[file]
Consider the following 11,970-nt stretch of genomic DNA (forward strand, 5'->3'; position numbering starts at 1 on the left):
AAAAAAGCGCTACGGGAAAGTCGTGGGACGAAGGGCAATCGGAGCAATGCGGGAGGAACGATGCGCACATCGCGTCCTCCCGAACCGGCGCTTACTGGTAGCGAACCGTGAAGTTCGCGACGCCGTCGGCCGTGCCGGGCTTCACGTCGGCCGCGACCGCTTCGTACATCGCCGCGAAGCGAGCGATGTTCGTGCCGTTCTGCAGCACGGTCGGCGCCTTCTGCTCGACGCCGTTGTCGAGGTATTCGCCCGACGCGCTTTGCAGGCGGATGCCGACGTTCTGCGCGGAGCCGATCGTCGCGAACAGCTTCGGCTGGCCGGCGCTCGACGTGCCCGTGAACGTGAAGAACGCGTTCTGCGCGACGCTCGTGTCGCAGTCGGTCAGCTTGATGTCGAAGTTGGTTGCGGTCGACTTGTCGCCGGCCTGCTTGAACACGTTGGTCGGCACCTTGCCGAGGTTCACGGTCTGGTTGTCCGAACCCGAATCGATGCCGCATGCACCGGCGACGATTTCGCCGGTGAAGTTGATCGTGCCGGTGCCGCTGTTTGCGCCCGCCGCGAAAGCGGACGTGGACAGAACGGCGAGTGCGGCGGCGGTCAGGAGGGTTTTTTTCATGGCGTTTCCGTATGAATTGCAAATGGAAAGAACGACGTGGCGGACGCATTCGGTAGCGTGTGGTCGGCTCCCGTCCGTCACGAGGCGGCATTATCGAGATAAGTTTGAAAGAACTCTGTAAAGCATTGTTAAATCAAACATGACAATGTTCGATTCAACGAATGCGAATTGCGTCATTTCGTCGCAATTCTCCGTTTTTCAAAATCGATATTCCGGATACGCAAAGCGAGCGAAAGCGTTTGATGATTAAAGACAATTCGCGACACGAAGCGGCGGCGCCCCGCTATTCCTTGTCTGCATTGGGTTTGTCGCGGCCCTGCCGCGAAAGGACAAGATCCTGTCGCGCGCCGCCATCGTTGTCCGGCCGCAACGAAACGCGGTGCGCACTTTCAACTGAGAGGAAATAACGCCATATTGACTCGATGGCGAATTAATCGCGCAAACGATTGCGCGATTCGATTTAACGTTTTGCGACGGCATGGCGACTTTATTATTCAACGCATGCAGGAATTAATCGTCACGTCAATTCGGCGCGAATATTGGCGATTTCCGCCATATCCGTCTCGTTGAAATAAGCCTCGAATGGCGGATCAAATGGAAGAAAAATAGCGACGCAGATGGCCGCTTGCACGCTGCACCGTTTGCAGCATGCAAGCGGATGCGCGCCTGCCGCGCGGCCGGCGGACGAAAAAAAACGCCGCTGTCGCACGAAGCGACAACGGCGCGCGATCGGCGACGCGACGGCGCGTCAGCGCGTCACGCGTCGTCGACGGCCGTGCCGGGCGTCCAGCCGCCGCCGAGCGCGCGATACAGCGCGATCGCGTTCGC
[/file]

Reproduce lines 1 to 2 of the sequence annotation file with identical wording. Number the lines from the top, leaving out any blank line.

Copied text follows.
Consider the following 11,970-nt stretch of genomic DNA (forward strand, 5'->3'; position numbering starts at 1 on the left):
AAAAAAGCGCTACGGGAAAGTCGTGGGACGAAGGGCAATCGGAGCAATGCGGGAGGAACGATGCGCACATCGCGTCCTCCCGAACCGGCGCTTACTGGTAGCGAACCGTGAAGTTCGCGACGCCGTCGGCCGTGCCGGGCTTCACGTCGGCCGCGACCGCTTCGTACATCGCCGCGAAGCGAGCGATGTTCGTGCCGTTCTGCAGCACGGTCGGCGCCTTCTGCTCGACGCCGTTGTCGAGGTATTCGCCCGACGCGCTTTGCAGGCGGATGCCGACGTTCTGCGCGGAGCCGATCGTCGCGAACAGCTTCGGCTGGCCGGCGCTCGACGTGCCCGTGAACGTGAAGAACGCGTTCTGCGCGACGCTCGTGTCGCAGTCGGTCAGCTTGATGTCGAAGTTGGTTGCGGTCGACTTGTCGCCGGCCTGCTTGAACACGTTGGTCGGCACCTTGCCGAGGTTCACGGTCTGGTTGTCCGAACCCGAATCGATGCCGCATGCACCGGCGACGATTTCGCCGGTGAAGTTGATCGTGCCGGTGCCGCTGTTTGCGCCCGCCGCGAAAGCGGACGTGGACAGAACGGCGAGTGCGGCGGCGGTCAGGAGGGTTTTTTTCATGGCGTTTCCGTATGAATTGCAAATGGAAAGAACGACGTGGCGGACGCATTCGGTAGCGTGTGGTCGGCTCCCGTCCGTCACGAGGCGGCATTATCGAGATAAGTTTGAAAGAACTCTGTAAAGCATTGTTAAATCAAACATGACAATGTTCGATTCAACGAATGCGAATTGCGTCATTTCGTCGCAATTCTCCGTTTTTCAAAATCGATATTCCGGATACGCAAAGCGAGCGAAAGCGTTTGATGATTAAAGACAATTCGCGACACGAAGCGGCGGCGCCCCGCTATTCCTTGTCTGCATTGGGTTTGTCGCGGCCCTGCCGCGAAAGGACAAGATCCTGTCGCGCGCCGCCATCGTTGTCCGGCCGCAACGAAACGCGGTGCGCACTTTCAACTGAGAGGAAATAACGCCATATTGACTCGATGGCGAATTAATCGCGCAAACGATTGCGCGATTCGATTTAACGTTTTGCGACGGCATGGCGACTTTATTATTCAACGCATGCAGGAATTAATCGTCACGTCAATTCGGCGCGAATATTGGCGATTTCCGCCATATCCGTCTCGTTGAAATAAGCCTCGAATGGCGGATCAAATGGAAGAAAAATAGCGACGCAGATGGCCGCTTGCACGCTGCACCGTTTGCAGCATGCAAGCGGATGCGCGCCTGCCGCGCGGCCGGCGGACGAAAAAAAACGCCGCTGTCGCACGAAGCGACAACGGCGCGCGATCGGCGACGCGACGGCGCGTCAGCGCGTCACGCGTCGTCGACGGCCGTGCCGGGCGTCCAGCCGCCGCCGAGCGCGCGATACAGCGCGATCGCGTTCGC